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Trump says he is taking anti-malaria drug

President’s announcement drew immediate criticism from experts, who warned of the example it set

Annie Karni And Katie Thomas Washington Published 19.05.20, 08:01 PM
A chemist with hydroxychloroquine tablets

A chemist with hydroxychloroquine tablets (AP photo)

President Trump said on Monday that he had been taking hydroxychloroquine, an antimalarial drug the Food and Drug Administration warned could cause serious heart problems for coronavirus patients. He said he was taking the drug as a preventive measure and continued to test negative for the coronavirus.

“All I can tell you is so far I seem to be OK,” Trump said, adding that he had been taking the drug for about a week and a half, with the approval of the White House physician. “I get a lot of tremendously positive news on the hydroxy,” Trump continued, explaining that his decision to try the drug was based on one of his favourite refrains: “What do you have to lose?”


But Trump’s announcement surprised many of his aides and drew immediate criticism from a range of medical experts, who warned not just of the dangers it posed for the president’s health but also of the example it set.

“My concern would be that the public not hear comments about the use of hydroxychloroquine and believe that taking this drug to prevent Covid-19 infection is without hazards. In fact, there are serious hazards,” said Dr Steven E. Nissen, the chief academic officer of the Miller Family Heart, Vascular & Thoracic Institute at the Cleveland Clinic.

Dr Scott Solomon, a professor of medicine at Harvard Medical School, said Trump’s decision to try the drug was up to him and his physician. “But what is irresponsible is the example he is setting,” Dr Solomon said.

Trump publicly embraced hydroxychloroquine as a “game changer” in the fight against the virus in March, and his endorsement, amplified by Fox News hosts like Laura Ingraham and Sean Hannity, caused a run on the drug, making it scarce for those who took it for lupus and rheumatoid arthritis, for which it is regularly prescribed.

But on Monday night, Dr Manny Alvarez, the senior managing editor for Fox News’s health news, said on air that the President’s statement was “highly irresponsible” and asked what had changed since studies showed the drug had no benefits.

Trump first said he was considering taking the drug himself in April. But in recent weeks he had notably stopped promoting it, as did the Fox News hosts. But he then suggested at a news conference that injecting disinfectants into the human body could help combat the virus, causing confused callers to flood state health hotlines and the makers of Clorox and Lysol to plead with Americans not to inject or ingest their products.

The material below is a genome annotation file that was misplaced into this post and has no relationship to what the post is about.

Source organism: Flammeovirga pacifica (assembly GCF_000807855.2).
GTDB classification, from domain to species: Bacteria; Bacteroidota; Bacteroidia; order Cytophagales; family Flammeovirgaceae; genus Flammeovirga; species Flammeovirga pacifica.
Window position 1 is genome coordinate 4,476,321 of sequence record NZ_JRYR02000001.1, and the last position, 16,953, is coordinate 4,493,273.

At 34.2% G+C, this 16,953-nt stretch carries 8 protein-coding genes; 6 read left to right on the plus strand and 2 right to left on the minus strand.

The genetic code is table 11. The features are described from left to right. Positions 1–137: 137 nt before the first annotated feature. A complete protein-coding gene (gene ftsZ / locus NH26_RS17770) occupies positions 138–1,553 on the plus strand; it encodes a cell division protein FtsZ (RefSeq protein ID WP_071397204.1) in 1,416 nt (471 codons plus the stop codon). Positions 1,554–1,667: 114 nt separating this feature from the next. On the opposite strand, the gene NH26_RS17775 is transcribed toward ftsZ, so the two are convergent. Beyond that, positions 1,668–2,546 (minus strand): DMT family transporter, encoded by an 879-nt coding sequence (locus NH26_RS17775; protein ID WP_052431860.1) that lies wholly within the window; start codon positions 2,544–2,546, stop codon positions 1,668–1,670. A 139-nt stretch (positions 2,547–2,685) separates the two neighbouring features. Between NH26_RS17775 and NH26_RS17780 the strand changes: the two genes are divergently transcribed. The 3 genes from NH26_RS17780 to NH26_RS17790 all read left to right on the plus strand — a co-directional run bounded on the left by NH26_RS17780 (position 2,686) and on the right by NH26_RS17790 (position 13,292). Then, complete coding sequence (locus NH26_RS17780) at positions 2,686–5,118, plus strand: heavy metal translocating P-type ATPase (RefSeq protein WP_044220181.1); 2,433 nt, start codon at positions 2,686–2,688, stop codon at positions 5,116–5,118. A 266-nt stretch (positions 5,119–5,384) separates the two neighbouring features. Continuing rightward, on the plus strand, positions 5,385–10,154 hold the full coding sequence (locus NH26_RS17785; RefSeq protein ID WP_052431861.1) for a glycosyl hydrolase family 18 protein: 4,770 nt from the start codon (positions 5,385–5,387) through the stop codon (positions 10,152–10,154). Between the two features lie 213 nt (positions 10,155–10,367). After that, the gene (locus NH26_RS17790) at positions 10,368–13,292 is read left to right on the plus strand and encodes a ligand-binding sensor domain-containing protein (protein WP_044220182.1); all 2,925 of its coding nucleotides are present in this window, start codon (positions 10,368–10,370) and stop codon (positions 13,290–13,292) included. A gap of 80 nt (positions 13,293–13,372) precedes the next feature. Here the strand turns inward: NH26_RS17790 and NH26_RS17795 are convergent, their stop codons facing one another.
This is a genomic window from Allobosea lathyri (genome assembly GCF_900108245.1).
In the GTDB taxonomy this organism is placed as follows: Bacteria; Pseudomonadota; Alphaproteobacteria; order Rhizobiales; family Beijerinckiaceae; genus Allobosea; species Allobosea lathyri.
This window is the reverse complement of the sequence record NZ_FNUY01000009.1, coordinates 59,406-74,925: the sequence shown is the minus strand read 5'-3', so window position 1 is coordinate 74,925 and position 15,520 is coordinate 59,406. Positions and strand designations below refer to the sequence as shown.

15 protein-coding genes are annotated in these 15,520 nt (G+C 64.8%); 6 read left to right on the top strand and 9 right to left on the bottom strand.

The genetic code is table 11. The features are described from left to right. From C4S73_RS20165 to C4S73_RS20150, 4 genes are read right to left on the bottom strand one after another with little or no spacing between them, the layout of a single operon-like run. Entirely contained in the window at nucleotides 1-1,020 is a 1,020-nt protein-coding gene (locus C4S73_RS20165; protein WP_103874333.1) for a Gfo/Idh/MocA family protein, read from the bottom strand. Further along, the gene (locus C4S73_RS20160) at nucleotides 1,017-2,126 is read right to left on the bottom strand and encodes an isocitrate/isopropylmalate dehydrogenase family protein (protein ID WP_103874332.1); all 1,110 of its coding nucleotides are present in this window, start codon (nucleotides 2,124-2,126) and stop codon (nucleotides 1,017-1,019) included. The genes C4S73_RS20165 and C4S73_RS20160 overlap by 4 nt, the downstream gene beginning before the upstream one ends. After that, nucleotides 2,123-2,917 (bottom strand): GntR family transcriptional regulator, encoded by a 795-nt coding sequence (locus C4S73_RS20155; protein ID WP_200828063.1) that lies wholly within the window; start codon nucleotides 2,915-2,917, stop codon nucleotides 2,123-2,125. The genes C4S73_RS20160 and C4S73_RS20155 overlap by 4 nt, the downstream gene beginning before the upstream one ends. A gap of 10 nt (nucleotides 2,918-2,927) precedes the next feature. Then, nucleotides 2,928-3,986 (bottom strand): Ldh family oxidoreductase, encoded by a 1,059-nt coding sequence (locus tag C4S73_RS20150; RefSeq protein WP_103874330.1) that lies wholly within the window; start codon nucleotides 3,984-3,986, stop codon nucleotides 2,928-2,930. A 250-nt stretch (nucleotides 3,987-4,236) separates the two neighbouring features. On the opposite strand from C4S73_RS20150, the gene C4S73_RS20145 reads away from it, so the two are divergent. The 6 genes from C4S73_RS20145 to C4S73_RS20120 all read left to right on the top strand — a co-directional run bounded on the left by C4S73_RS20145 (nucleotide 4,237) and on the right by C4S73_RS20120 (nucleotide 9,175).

His announcement on Monday came less than a month after the FDA issued a safety warning about the drug, noting that it could cause dangerous abnormalities in heart rhythm in coronavirus patients and should not be used outside clinical trials or in hospitals where patients were closely monitored for heart problems.

But by that time hydroxychloroquine had become a divisive issue within the Trump administration.

Dr Rick Bright, who led the federal agency involved in developing a coronavirus vaccine, said he was removed from his post after he pressed for rigorous vetting of the drug.

Dr Bright said he was pressured to direct money towards hydroxychloroquine, one of several “potentially dangerous drugs promoted by those with political connections.”

On Monday, the President not only promoted the drug but also said he was taking it. And he made it clear that his decision was based on trusting anecdotal evidence, and his own gut, over the warnings of the government, or any data.

In that sense his position was consistent with his view of other expert medical advice — he has also refused to follow the guidelines of the Centers for Disease Control and Prevention and wear a face mask. And before becoming President he had alleged that there was a link between the number of vaccines children got in early infancy and the development of autism.

“I take it because I think I hear very good things,” Trump said, citing a letter he received from an unnamed doctor in Westchester, New York, promoting the use of hydroxychloroquine.

“I want the people of this nation to feel good. I don’t want them being sick,” Trump said at the end of a round table with restaurant executives at the White House.

New York Times News Service

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